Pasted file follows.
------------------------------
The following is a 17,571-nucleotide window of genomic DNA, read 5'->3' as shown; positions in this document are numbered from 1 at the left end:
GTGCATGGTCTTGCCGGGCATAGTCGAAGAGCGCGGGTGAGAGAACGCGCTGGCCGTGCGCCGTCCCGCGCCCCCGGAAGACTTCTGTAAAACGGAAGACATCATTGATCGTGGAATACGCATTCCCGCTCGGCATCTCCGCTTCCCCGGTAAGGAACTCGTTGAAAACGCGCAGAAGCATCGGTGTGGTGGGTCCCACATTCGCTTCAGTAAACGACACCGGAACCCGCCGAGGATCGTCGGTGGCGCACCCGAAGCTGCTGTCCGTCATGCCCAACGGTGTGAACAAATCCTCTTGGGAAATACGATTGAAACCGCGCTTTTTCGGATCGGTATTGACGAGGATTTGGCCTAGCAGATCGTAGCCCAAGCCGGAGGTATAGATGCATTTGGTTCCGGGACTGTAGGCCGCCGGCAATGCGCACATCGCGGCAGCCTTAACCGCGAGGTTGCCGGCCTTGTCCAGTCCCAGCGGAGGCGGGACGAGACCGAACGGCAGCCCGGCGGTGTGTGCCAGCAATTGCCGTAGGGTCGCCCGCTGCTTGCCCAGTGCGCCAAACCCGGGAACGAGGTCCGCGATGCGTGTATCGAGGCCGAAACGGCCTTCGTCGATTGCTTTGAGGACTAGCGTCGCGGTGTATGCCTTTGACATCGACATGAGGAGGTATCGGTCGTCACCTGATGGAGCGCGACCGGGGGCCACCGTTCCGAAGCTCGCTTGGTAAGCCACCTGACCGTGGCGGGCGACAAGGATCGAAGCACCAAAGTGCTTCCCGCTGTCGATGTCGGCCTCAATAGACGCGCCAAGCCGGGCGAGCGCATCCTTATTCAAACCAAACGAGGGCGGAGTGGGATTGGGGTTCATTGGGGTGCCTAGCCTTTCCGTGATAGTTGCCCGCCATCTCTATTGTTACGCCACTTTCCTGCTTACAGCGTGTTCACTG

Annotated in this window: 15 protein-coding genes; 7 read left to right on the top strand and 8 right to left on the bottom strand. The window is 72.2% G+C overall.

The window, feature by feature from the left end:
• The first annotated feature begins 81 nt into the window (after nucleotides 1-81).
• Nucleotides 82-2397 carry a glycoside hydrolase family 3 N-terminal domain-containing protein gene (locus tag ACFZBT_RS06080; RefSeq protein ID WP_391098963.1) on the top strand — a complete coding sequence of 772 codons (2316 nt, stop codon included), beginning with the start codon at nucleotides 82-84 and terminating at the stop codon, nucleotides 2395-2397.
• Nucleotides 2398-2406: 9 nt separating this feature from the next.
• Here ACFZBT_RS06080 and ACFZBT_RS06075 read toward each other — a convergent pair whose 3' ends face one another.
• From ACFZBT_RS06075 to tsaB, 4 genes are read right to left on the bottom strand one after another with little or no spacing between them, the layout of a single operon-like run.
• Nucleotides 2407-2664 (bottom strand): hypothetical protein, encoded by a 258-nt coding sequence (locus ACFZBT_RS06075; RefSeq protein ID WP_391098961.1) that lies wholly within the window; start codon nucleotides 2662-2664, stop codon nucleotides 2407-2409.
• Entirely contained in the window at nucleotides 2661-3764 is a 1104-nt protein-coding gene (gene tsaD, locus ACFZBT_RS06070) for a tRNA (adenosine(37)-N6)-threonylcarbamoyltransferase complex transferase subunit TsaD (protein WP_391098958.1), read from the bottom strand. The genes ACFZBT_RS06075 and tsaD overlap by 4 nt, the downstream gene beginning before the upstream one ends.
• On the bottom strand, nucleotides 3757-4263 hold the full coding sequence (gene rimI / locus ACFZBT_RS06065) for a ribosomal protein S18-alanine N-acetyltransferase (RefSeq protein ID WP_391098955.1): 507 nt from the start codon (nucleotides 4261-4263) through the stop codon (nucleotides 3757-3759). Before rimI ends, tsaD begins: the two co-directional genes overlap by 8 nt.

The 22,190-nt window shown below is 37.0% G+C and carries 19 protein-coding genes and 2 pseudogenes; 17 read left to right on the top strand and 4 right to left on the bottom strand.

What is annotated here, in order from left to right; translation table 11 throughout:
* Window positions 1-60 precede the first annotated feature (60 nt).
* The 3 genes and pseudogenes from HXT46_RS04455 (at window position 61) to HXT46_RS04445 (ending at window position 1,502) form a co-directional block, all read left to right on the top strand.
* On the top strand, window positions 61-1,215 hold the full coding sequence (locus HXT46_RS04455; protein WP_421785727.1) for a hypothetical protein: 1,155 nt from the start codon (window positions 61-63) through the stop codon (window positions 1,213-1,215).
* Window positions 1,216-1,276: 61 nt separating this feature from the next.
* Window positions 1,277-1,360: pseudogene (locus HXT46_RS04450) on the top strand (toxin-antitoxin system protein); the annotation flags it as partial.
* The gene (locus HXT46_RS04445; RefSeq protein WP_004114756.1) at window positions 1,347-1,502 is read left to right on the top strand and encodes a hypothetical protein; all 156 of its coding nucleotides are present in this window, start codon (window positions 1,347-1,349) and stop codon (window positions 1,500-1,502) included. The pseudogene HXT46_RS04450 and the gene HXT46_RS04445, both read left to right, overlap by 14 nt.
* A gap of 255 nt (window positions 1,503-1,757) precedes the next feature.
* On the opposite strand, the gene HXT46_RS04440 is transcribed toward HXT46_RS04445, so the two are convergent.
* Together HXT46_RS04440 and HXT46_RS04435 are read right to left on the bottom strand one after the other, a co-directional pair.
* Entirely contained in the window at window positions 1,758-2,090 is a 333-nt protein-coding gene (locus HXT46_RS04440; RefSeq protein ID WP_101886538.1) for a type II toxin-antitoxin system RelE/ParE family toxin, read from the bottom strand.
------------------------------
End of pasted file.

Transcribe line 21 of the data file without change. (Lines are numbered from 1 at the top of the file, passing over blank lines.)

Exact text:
* A gap of 255 nt (window positions 1,503-1,757) precedes the next feature.